Recycling our rubbish makes us feel better - but have you ever enquired about the journey your recycled items make to get to their destination? Sometimes they don't even make it. Some are literally dumped into our oceans.

We have to make painful changes to our lives. Air miles need to be limited. There should be a super tax on private jets. Retired couples should consider the number of vehicles they have in the garage. Leisure can be managed with less fuel. Food companies should be obliged to include the origin of their products and details of how the food has travelled and how it is processed should be given on the environmentally safe wrapper. Britain can make a great deal of progress - but - and this is a big but - countries like China have far more impact on the environment than we do. We all need to make massive changes.

This won't make me popular. Popularity and power have got us into this mess. Politicians were afraid of losing votes, business people couldn't bear to be less powerful and wealthy. I can justify the points I make here. They shouldn't be necessary - but they are.

We've wasted valuable time.

What can never be slow and sure? 
A timepiece. 
And time isn't on our side anymore!

Sweet pea

Every so often I like to look back at things I've written in diaries and journals. I usually choose the month we're in and compare the past and the present. More accurate than trying to remember! I have a very pretty journal given to me by my daughter, Lydia, in 2003, when she was just 21. She inscribed it with a poem which she had written for me and reading it again fills me with humility. It confirms my passion for the natural world and the exchange of love between parent and child. Lydia now teaches her children about the world around them and one day they will teach her too. I've found I know so little and I'm constantly learning from my grown up children. There is never a point in life when we have finished our education.

Photographing sweet peas for you (Gee thanks, Clem!)

Looking through July 2004, I see that the weather was interesting then too, with storms and heat but fewer hours of sunshine than I would have liked. One storm split a willow tree we had growing by the garden pond. We cut off the damage and hoped for the best. By the side of it was a silver birch seedling. Nature has ways of giving hope.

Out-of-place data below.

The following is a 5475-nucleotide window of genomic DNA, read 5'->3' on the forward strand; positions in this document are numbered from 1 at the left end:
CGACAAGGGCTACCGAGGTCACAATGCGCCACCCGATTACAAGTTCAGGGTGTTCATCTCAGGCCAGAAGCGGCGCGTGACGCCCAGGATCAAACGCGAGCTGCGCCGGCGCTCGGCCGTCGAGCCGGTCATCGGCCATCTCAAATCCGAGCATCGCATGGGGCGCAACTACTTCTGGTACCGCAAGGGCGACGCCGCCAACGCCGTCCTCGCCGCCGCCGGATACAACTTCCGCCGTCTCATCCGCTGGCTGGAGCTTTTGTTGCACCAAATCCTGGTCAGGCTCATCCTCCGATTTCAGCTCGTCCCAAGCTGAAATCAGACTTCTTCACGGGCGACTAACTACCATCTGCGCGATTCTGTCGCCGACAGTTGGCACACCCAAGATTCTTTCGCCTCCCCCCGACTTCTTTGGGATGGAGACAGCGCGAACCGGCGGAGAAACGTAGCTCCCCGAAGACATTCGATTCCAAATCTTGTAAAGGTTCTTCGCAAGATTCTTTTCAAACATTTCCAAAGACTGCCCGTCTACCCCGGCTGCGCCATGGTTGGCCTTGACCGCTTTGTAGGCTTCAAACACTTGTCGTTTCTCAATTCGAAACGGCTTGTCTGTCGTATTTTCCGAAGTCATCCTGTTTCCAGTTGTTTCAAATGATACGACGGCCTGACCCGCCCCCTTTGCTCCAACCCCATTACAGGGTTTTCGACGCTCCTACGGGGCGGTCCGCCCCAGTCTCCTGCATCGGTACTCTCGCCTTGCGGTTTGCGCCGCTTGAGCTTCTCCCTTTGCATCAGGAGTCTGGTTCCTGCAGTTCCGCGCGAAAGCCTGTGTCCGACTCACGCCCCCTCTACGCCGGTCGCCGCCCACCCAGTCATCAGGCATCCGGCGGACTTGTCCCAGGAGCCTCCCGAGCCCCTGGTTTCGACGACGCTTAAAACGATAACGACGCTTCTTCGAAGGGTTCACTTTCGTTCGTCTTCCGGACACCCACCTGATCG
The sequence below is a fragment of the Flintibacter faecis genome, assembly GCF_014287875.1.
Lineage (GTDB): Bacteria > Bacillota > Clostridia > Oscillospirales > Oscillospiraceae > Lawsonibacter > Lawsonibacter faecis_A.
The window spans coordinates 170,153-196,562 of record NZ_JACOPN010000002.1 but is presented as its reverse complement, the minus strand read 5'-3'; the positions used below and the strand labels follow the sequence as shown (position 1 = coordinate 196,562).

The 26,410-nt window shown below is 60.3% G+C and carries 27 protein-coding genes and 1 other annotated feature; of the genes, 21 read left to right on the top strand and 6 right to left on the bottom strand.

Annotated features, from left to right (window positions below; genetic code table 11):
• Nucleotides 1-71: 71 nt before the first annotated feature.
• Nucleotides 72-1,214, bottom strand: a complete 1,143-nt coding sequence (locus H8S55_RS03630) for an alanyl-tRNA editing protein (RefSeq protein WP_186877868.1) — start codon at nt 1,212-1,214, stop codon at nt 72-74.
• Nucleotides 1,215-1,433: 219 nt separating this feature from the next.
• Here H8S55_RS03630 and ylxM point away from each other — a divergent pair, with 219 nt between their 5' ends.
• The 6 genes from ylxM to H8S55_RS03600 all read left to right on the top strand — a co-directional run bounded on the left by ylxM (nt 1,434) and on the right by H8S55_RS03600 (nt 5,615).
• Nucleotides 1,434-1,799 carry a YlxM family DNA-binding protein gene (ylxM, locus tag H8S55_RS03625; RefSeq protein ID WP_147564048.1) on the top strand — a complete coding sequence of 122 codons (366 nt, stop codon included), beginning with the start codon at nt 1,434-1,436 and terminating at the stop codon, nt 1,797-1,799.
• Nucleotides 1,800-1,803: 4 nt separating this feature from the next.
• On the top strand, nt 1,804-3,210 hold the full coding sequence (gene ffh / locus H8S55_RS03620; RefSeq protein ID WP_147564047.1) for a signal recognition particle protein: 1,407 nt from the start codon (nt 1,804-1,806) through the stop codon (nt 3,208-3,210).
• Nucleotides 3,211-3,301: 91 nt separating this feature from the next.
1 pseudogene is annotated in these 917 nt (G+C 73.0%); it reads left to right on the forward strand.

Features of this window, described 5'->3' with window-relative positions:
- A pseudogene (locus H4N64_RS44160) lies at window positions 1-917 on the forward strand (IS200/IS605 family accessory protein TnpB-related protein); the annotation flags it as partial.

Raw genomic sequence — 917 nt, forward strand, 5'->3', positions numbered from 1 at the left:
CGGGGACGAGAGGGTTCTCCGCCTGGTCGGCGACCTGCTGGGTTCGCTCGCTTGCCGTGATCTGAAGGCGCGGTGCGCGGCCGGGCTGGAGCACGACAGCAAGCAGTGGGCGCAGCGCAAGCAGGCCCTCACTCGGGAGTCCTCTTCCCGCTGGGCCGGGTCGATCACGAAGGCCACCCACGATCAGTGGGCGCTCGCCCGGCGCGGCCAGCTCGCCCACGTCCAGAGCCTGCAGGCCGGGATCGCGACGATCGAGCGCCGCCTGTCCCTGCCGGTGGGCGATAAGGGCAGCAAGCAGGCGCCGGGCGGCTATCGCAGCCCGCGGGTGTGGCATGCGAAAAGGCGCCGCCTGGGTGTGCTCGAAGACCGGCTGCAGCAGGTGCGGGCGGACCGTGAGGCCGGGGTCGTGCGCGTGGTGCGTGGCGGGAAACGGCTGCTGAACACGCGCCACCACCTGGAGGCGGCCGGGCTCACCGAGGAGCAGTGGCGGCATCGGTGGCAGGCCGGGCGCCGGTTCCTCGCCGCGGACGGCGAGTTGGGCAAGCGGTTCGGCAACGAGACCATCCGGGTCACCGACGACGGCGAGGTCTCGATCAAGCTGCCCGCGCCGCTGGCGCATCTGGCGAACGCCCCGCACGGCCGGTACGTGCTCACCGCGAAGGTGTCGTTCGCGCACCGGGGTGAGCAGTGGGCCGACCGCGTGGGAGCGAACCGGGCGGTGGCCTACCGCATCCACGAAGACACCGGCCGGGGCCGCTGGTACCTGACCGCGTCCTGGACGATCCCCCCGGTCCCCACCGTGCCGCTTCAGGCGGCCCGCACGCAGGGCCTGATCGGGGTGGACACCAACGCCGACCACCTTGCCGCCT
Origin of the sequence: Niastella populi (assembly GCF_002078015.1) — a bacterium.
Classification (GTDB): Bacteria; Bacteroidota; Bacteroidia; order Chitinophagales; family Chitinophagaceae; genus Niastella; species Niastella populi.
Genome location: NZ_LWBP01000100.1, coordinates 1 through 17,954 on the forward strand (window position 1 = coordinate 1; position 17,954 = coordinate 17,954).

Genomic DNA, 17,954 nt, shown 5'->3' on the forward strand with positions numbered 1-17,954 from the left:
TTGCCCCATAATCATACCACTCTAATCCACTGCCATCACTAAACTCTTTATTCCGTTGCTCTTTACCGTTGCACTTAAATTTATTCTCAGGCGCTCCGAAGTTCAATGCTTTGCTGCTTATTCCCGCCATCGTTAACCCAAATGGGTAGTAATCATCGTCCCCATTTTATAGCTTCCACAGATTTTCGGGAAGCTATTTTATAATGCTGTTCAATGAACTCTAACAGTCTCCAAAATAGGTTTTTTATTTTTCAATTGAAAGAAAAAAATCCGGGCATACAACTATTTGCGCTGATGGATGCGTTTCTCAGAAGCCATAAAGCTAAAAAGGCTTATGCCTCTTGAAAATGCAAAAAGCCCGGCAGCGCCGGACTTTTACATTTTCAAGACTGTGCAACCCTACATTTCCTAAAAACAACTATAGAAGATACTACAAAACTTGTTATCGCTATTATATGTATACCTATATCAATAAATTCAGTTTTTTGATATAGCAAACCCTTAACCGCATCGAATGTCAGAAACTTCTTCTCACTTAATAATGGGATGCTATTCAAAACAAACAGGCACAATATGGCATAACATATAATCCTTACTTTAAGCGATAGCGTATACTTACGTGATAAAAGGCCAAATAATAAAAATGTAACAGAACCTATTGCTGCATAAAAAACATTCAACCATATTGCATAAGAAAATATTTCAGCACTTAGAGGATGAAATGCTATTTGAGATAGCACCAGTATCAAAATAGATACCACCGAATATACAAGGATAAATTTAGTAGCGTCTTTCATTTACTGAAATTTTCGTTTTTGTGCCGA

Bringing the garden inside

I was reminded of a few old friends too. The pennyroyal which grew prolifically in North Lincolnshire hasn't followed us to Caithness - nor have I seen any locally. I wrote, 
"The pennyroyal is now at its most lovely. The violet flowerheads are so exciting - for bees too, as they seem to love them."

Rather less friendly but equally lovely was the bindweed. An acquaintance rather than a friend!! So beautiful to see, tumbling in and out of hedgerows, but such a bully! It choked everything in its garden path and, if I left the tiniest bit behind in the earth, it would surely grow.

"The bindweed was a problem - especially amongst the chicory and roses."

Here, at Stempster, we have no bindweed. Earlier this week, I was in Golspie and was reminded of its magnificence - that was fine because it was in someone else's garden!
Our equivalent problem is the ground elder. I pull most of it out and dig a trench to stop it in its tracks. The trench works. I've done it for two years now and the results are amazing. The wildflower patch has a trench between it and the spirea and, although I haven't been able to get it all out from amongst the spirea, there is none in with the wildflowers. I have to say though that, when the ground elder flowers, it is a very pretty plant. I had no idea, until my daughter told me, that the pretty lacey plant growing under the snowberry, is in fact the dreaded elder flower! Never stop learning!

Shirley's mum's rose - I call it Joyce

July 2023 came in wet and windy. The flowers took a battering. While we were at the mercy of the less-than-summery weather though, we were enjoying rose cordial and elder flower cordial - both from the garden - and delicious.

As the fireweed started to flower by the roadside, the birds were all here for a party. Our regular visitors were joined by those who had come just for the summer. The whinchat was one such -

 "The Whinchat spends the winter months in Africa and ringing data reveal several recoveries, with one bird travelling 5,465 km from its Scottish ringing site to Ghana."
(British Trust for Ornithology)

We positively identified a tree creeper in our little wood and, on the same day, heard a woodpecker drumming nearby.

The warblers have been in amongst the willows all July and I found an owl pellet on my outdoor potting table! But the birds can't have it all to themselves. The voles, mice and shrews are very much in evidence below the bird feeding station and are not a bit bothered by us coming and going.

July 10th was the perfect morning to be sitting in the garden for the first pot of tea. The wildflower border was waking up with intense orange poppies nodding gently by blue cornflowers, yellow corn marigolds and pink corn cockles.  Bees were up and about early, the wren was as musical as a tiny bird could ever be and the jackdaws were squabbling - as usual! There was plenty of weeding waiting for me but it could wait. I wasn't going to pass this by without gratitude.

Recycled leaky birdbath